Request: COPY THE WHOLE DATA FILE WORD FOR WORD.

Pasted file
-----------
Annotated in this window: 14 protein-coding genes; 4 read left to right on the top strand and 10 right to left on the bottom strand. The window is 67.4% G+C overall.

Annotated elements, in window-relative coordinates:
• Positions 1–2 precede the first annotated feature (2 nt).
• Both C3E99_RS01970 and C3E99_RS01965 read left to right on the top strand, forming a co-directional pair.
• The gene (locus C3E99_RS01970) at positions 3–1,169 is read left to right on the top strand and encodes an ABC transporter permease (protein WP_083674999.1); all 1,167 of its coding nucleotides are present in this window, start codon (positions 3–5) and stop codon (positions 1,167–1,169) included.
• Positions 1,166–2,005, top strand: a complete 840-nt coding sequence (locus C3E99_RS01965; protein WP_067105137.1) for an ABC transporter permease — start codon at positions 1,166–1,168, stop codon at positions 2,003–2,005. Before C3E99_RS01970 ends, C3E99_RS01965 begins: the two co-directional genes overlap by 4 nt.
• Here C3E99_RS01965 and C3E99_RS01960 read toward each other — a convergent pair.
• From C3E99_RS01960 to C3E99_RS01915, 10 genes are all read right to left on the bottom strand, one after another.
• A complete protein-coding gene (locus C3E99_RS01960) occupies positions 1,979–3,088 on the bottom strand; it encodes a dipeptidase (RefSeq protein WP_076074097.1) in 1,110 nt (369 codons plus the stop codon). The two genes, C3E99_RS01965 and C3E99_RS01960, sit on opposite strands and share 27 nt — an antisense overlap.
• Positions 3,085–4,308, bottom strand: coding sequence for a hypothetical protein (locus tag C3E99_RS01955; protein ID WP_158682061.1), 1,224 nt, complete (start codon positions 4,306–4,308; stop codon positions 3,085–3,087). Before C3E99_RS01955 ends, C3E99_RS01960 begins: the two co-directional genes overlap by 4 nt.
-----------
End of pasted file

Annotated in this window: 14 protein-coding genes; 4 read left to right on the top strand and 10 right to left on the bottom strand. The window is 67.4% G+C overall.

Annotated elements, in window-relative coordinates:
• Positions 1–2 precede the first annotated feature (2 nt).
• Both C3E99_RS01970 and C3E99_RS01965 read left to right on the top strand, forming a co-directional pair.
• The gene (locus C3E99_RS01970) at positions 3–1,169 is read left to right on the top strand and encodes an ABC transporter permease (protein WP_083674999.1); all 1,167 of its coding nucleotides are present in this window, start codon (positions 3–5) and stop codon (positions 1,167–1,169) included.
• Positions 1,166–2,005, top strand: a complete 840-nt coding sequence (locus C3E99_RS01965; protein WP_067105137.1) for an ABC transporter permease — start codon at positions 1,166–1,168, stop codon at positions 2,003–2,005. Before C3E99_RS01970 ends, C3E99_RS01965 begins: the two co-directional genes overlap by 4 nt.
• Here C3E99_RS01965 and C3E99_RS01960 read toward each other — a convergent pair.
• From C3E99_RS01960 to C3E99_RS01915, 10 genes are all read right to left on the bottom strand, one after another.
• A complete protein-coding gene (locus C3E99_RS01960) occupies positions 1,979–3,088 on the bottom strand; it encodes a dipeptidase (RefSeq protein WP_076074097.1) in 1,110 nt (369 codons plus the stop codon). The two genes, C3E99_RS01965 and C3E99_RS01960, sit on opposite strands and share 27 nt — an antisense overlap.
• Positions 3,085–4,308, bottom strand: coding sequence for a hypothetical protein (locus tag C3E99_RS01955; protein ID WP_158682061.1), 1,224 nt, complete (start codon positions 4,306–4,308; stop codon positions 3,085–3,087). Before C3E99_RS01955 ends, C3E99_RS01960 begins: the two co-directional genes overlap by 4 nt.